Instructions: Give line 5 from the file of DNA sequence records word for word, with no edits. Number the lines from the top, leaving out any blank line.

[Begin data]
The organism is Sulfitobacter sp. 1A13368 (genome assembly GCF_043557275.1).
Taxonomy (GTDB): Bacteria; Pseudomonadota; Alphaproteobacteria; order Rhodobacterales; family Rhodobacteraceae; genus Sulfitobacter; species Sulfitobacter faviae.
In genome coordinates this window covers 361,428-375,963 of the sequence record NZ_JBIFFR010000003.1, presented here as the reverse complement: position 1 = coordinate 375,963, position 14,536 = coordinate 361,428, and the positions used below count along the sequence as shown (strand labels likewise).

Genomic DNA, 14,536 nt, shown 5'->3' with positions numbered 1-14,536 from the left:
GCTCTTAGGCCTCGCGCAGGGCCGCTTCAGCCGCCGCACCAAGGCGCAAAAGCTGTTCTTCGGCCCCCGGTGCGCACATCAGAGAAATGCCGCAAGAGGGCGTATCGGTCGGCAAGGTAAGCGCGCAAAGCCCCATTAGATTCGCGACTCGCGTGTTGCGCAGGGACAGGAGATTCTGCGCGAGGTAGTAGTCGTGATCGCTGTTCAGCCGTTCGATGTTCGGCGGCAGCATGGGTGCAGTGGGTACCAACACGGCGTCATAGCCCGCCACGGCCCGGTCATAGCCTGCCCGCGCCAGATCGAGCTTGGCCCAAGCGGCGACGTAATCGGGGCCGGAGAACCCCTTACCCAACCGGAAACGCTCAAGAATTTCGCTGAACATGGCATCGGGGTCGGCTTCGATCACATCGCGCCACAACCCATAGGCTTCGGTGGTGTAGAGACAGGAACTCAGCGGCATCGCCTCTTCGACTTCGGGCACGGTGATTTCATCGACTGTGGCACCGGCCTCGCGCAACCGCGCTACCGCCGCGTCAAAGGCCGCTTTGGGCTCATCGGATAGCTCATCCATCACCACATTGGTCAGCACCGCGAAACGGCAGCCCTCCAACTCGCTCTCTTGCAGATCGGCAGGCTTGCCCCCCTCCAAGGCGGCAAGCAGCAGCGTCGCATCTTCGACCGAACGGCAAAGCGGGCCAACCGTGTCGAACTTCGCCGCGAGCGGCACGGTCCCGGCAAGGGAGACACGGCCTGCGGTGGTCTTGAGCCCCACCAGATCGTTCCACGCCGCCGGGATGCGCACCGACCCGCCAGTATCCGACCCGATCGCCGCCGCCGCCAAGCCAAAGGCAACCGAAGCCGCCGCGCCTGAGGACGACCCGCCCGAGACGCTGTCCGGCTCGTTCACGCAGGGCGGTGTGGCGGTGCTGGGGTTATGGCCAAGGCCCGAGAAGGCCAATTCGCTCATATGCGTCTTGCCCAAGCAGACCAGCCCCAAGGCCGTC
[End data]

GCTCTTAGGCCTCGCGCAGGGCCGCTTCAGCCGCCGCACCAAGGCGCAAAAGCTGTTCTTCGGCCCCCGGTGCGCACATCAGAGAAATGCCGCAAGAGGGCGTATCGGTCGGCAAGGTAAGCGCGCAAAGCCCCATTAGATTCGCGACTCGCGTGTTGCGCAGGGACAGGAGATTCTGCGCGAGGTAGTAGTCGTGATCGCTGTTCAGCCGTTCGATGTTCGGCGGCAGCATGGGTGCAGTGGGTACCAACACGGCGTCATAGCCCGCCACGGCCCGGTCATAGCCTGCCCGCGCCAGATCGAGCTTGGCCCAAGCGGCGACGTAATCGGGGCCGGAGAACCCCTTACCCAACCGGAAACGCTCAAGAATTTCGCTGAACATGGCATCGGGGTCGGCTTCGATCACATCGCGCCACAACCCATAGGCTTCGGTGGTGTAGAGACAGGAACTCAGCGGCATCGCCTCTTCGACTTCGGGCACGGTGATTTCATCGACTGTGGCACCGGCCTCGCGCAACCGCGCTACCGCCGCGTCAAAGGCCGCTTTGGGCTCATCGGATAGCTCATCCATCACCACATTGGTCAGCACCGCGAAACGGCAGCCCTCCAACTCGCTCTCTTGCAGATCGGCAGGCTTGCCCCCCTCCAAGGCGGCAAGCAGCAGCGTCGCATCTTCGACCGAACGGCAAAGCGGGCCAACCGTGTCGAACTTCGCCGCGAGCGGCACGGTCCCGGCAAGGGAGACACGGCCTGCGGTGGTCTTGAGCCCCACCAGATCGTTCCACGCCGCCGGGATGCGCACCGACCCGCCAGTATCCGACCCGATCGCCGCCGCCGCCAAGCCAAAGGCAACCGAAGCCGCCGCGCCTGAGGACGACCCGCCCGAGACGCTGTCCGGCTCGTTCACGCAGGGCGGTGTGGCGGTGCTGGGGTTATGGCCAAGGCCCGAGAAGGCCAATTCGCTCATATGCGTCTTGCCCAAGCAGACCAGCCCCAAGGCCGTC